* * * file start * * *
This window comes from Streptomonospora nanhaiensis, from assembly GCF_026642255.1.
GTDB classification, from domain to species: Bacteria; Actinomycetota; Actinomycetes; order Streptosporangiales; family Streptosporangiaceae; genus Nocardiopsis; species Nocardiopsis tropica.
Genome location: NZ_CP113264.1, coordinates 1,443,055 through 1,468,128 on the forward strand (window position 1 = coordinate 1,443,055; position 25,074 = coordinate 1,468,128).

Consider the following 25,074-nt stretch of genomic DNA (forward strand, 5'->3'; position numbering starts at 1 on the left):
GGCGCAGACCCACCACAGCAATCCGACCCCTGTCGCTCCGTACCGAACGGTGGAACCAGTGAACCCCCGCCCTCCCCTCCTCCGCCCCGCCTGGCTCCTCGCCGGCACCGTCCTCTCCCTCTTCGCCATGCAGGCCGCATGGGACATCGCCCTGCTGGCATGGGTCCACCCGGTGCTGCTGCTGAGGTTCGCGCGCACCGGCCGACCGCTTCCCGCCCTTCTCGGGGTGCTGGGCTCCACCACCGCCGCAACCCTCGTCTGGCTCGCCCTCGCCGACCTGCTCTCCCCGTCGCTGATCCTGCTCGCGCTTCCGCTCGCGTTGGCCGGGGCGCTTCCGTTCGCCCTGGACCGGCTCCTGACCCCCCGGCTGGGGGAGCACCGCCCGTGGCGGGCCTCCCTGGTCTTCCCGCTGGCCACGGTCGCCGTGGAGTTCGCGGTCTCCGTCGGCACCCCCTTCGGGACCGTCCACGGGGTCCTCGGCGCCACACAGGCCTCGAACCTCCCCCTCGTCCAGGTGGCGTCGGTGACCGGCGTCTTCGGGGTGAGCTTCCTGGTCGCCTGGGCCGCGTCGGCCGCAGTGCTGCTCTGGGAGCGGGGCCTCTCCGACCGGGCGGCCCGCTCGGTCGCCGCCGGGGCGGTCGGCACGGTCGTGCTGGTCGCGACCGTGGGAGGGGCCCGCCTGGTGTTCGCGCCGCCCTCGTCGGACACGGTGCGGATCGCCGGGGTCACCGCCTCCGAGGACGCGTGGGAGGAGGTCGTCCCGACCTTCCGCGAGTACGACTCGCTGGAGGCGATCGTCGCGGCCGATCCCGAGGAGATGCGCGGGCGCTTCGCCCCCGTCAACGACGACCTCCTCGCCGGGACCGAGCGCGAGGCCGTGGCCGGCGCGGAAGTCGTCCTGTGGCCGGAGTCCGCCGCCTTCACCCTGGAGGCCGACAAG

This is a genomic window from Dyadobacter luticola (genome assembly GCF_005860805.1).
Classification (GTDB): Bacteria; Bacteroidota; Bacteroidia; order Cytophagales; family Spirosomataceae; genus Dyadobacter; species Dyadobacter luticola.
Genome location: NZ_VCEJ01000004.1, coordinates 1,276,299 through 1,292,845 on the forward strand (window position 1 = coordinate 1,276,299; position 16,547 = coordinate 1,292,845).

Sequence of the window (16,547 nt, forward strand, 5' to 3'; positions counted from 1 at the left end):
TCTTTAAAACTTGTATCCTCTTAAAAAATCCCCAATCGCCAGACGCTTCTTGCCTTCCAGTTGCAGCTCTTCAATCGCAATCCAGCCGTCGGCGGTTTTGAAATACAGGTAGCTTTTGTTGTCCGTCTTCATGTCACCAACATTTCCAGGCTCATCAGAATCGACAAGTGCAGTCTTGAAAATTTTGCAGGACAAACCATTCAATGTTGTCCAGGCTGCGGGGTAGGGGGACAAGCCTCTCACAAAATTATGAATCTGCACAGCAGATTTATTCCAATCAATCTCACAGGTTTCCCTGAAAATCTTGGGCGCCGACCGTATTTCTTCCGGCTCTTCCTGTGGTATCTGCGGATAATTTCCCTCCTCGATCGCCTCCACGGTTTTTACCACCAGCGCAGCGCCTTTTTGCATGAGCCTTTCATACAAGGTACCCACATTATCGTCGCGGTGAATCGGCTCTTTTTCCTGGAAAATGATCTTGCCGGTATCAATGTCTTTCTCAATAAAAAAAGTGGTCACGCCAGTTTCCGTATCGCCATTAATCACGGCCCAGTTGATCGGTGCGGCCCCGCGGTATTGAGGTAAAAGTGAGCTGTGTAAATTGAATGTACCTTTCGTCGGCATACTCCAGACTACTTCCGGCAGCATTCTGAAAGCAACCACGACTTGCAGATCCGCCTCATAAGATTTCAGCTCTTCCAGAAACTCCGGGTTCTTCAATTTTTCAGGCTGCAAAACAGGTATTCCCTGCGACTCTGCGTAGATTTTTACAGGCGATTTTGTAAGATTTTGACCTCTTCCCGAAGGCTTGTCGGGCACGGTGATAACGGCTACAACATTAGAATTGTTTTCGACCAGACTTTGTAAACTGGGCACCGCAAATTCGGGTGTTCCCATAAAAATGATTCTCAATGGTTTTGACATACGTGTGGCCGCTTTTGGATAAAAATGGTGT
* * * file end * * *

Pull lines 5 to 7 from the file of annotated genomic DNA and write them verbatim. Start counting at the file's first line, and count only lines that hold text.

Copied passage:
GGCGCAGACCCACCACAGCAATCCGACCCCTGTCGCTCCGTACCGAACGGTGGAACCAGTGAACCCCCGCCCTCCCCTCCTCCGCCCCGCCTGGCTCCTCGCCGGCACCGTCCTCTCCCTCTTCGCCATGCAGGCCGCATGGGACATCGCCCTGCTGGCATGGGTCCACCCGGTGCTGCTGCTGAGGTTCGCGCGCACCGGCCGACCGCTTCCCGCCCTTCTCGGGGTGCTGGGCTCCACCACCGCCGCAACCCTCGTCTGGCTCGCCCTCGCCGACCTGCTCTCCCCGTCGCTGATCCTGCTCGCGCTTCCGCTCGCGTTGGCCGGGGCGCTTCCGTTCGCCCTGGACCGGCTCCTGACCCCCCGGCTGGGGGAGCACCGCCCGTGGCGGGCCTCCCTGGTCTTCCCGCTGGCCACGGTCGCCGTGGAGTTCGCGGTCTCCGTCGGCACCCCCTTCGGGACCGTCCACGGGGTCCTCGGCGCCACACAGGCCTCGAACCTCCCCCTCGTCCAGGTGGCGTCGGTGACCGGCGTCTTCGGGGTGAGCTTCCTGGTCGCCTGGGCCGCGTCGGCCGCAGTGCTGCTCTGGGAGCGGGGCCTCTCCGACCGGGCGGCCCGCTCGGTCGCCGCCGGGGCGGTCGGCACGGTCGTGCTGGTCGCGACCGTGGGAGGGGCCCGCCTGGTGTTCGCGCCGCCCTCGTCGGACACGGTGCGGATCGCCGGGGTCACCGCCTCCGAGGACGCGTGGGAGGAGGTCGTCCCGACCTTCCGCGAGTACGACTCGCTGGAGGCGATCGTCGCGGCCGATCCCGAGGAGATGCGCGGGCGCTTCGCCCCCGTCAACGACGACCTCCTCGCCGGGACCGAGCGCGAGGCCGTGGCCGGCGCGGAAGTCGTCCTGTGGCCGGAGTCCGCCGCCTTCACCCTGGAGGCCGACAAG

This is a genomic window from Dyadobacter luticola (genome assembly GCF_005860805.1).
Classification (GTDB): Bacteria; Bacteroidota; Bacteroidia; order Cytophagales; family Spirosomataceae; genus Dyadobacter; species Dyadobacter luticola.